NEW DELHI (Reuters) - The defence ministry said on Monday it had ordered an investigation into state-run Hindustan Aeronautics Ltd’s (HAL) orders from Britain’s Rolls-Royce Holdings (RR.L) worth at least $1.2 billion.
The Central Bureau of Investigation, the country’s top crime-fighting agency, will look into more than 5 billion rupees in alleged kickbacks in a deal that was signed in 2011, a ministry official told Reuters.
Defence Minister AK Antony referred the case to investigators after being informed by HAL that Rolls-Royce had disclosed its use of outside consultants receiving a percentage commission, the official added.
Such arrangements could violate procurement rules, as they might be used to channel corrupt payments to secure lucrative government contracts.
Suspicions of corruption in India’s state procurement programme have for years delayed the modernisation of the armed forces of the world’s most populous nation that continue to rely on outdated Soviet-designed equipment.
The air force has been dogged by a series of crashes of its Russian-built MiG fighter jets, while an accident aboard a Soviet-made submarine that killed two officers last week led the navy’s chief of staff to resign.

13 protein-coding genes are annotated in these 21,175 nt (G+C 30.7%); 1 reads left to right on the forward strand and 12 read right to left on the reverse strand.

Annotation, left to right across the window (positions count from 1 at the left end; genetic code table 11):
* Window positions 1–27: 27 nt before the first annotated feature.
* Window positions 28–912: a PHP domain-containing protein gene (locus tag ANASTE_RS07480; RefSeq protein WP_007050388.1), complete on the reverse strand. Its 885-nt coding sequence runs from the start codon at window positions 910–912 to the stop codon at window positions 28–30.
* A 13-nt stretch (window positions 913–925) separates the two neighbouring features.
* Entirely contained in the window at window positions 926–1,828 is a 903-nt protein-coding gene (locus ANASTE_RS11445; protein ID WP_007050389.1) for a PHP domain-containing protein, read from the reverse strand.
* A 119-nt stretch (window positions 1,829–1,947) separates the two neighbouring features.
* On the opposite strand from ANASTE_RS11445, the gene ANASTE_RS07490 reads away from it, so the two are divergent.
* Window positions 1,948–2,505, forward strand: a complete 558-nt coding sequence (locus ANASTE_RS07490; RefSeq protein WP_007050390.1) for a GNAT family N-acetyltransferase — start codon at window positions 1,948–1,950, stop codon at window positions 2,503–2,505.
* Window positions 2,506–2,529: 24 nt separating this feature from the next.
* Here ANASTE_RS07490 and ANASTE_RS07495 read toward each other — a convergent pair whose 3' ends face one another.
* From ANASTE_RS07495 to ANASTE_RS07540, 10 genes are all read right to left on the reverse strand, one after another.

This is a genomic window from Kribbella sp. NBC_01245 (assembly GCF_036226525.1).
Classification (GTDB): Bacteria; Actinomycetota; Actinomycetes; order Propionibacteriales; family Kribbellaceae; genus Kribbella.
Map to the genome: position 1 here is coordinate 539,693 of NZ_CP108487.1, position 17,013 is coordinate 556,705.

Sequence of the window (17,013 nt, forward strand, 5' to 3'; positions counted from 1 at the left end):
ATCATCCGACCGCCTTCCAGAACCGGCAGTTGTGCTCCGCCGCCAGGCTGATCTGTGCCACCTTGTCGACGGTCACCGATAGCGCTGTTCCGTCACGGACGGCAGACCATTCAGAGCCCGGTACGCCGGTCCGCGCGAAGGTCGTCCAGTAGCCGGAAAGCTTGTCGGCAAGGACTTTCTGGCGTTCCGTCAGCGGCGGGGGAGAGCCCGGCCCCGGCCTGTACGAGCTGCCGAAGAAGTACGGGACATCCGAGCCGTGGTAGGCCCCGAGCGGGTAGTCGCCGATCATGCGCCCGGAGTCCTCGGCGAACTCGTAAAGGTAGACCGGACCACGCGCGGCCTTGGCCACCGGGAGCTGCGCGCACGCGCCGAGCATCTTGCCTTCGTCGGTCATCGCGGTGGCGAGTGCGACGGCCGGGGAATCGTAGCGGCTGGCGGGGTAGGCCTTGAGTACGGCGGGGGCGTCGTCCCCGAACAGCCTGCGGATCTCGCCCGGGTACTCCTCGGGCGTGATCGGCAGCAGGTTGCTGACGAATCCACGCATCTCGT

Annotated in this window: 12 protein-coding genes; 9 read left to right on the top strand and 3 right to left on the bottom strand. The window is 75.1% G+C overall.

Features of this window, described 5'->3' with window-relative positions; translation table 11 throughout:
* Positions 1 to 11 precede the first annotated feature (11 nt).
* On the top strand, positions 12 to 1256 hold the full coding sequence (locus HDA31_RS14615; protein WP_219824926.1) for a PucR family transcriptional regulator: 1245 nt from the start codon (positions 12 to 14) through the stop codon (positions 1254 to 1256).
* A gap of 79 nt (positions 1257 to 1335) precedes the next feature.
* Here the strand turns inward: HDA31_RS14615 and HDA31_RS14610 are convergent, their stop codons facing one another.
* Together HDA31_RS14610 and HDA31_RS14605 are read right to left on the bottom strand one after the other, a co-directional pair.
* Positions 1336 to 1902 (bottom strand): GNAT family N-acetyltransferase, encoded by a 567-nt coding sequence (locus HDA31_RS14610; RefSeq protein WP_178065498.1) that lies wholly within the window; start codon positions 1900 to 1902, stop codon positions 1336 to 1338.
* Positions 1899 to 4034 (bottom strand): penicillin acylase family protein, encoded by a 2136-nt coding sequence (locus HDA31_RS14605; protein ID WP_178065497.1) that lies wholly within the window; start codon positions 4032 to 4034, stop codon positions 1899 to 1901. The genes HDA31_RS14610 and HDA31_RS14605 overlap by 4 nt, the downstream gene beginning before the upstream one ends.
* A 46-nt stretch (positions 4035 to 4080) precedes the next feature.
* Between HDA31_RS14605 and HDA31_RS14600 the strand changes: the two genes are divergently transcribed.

The Congress party-led government is keen to be seen as tough on graft before parliamentary elections due by May. The party, lagging in the polls, has faced rising public anger over a string of corruption scandals in its current term.
The probe into the HAL deal follows the arrest in Britain last month of Indian-born businessman Sudhir Choudhrie and his son in a bribery investigation by the Serious Fraud Office into Rolls-Royce’s dealings in China and Indonesia.
Both men denied any wrongdoing and have been released on bail, their spokesman said last month.
While there was no indication that the latest probe was linked to the Choudhries, newspapers reported that HAL’s “vigilance wing” had raised the alarm after learning that Rolls-Royce had hired outside consultants.
Indian newspapers reported on Monday that the deals in question were signed between 2007-11, a period when Rolls-Royce sold aero engines to power Hawk advanced jet trainers supplied to the Indian air force.
India has ordered a total of 123 twin-seater Hawks from BAE Systems (BAES.L) to date, with 24 to be supplied directly and the rest made under licence by HAL, according to the British defence and aerospace group.
The disclosure by Rolls-Royce was, however, related to a 2011 deal to sell gas turbines to HAL, defence industry sources later clarified.
The probe could deal another blow to Rolls-Royce, the world’s second largest maker of aircraft engines behind General Electric (GE.N), which said in February that U.S. and European defence cuts mean that a decade of profit growth will come to an end this year.
Rolls-Royce has since outlined plans designed to maintain its dominance in large aircraft engines, showcasing two new models that could improve efficiency by up to 10 percent.
Reporting by Sruthi Gottipati; Additional reporting by Nigam Prusty and Frank Jack Daniel in New Delhi and Paul Sandle in London; Editing by Douglas Busvine, Miral Fahmy and Louise Heavens